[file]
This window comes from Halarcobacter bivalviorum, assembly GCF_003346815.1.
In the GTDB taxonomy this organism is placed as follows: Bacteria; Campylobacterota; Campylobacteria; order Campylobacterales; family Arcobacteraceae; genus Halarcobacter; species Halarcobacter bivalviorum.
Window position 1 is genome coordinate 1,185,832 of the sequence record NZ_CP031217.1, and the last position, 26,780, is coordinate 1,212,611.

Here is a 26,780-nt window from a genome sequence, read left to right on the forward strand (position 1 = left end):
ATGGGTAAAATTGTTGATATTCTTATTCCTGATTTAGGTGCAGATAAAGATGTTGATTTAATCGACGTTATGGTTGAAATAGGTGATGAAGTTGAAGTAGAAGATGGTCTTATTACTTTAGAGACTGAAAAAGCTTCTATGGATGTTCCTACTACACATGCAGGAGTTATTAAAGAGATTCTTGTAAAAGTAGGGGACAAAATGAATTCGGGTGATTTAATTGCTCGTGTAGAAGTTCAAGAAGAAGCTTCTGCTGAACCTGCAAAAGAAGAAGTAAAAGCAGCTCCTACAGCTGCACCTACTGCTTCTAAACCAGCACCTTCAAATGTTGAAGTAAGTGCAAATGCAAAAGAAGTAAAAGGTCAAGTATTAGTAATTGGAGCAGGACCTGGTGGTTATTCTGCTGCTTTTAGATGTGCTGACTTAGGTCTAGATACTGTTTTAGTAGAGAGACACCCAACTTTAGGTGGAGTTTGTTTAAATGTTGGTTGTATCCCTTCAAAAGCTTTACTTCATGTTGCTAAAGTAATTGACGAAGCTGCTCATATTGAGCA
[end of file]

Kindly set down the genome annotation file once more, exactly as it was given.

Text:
This window comes from Halarcobacter bivalviorum, assembly GCF_003346815.1.
In the GTDB taxonomy this organism is placed as follows: Bacteria; Campylobacterota; Campylobacteria; order Campylobacterales; family Arcobacteraceae; genus Halarcobacter; species Halarcobacter bivalviorum.
Window position 1 is genome coordinate 1,185,832 of the sequence record NZ_CP031217.1, and the last position, 26,780, is coordinate 1,212,611.

Here is a 26,780-nt window from a genome sequence, read left to right on the forward strand (position 1 = left end):
ATGGGTAAAATTGTTGATATTCTTATTCCTGATTTAGGTGCAGATAAAGATGTTGATTTAATCGACGTTATGGTTGAAATAGGTGATGAAGTTGAAGTAGAAGATGGTCTTATTACTTTAGAGACTGAAAAAGCTTCTATGGATGTTCCTACTACACATGCAGGAGTTATTAAAGAGATTCTTGTAAAAGTAGGGGACAAAATGAATTCGGGTGATTTAATTGCTCGTGTAGAAGTTCAAGAAGAAGCTTCTGCTGAACCTGCAAAAGAAGAAGTAAAAGCAGCTCCTACAGCTGCACCTACTGCTTCTAAACCAGCACCTTCAAATGTTGAAGTAAGTGCAAATGCAAAAGAAGTAAAAGGTCAAGTATTAGTAATTGGAGCAGGACCTGGTGGTTATTCTGCTGCTTTTAGATGTGCTGACTTAGGTCTAGATACTGTTTTAGTAGAGAGACACCCAACTTTAGGTGGAGTTTGTTTAAATGTTGGTTGTATCCCTTCAAAAGCTTTACTTCATGTTGCTAAAGTAATTGACGAAGCTGCTCATATTGAGCA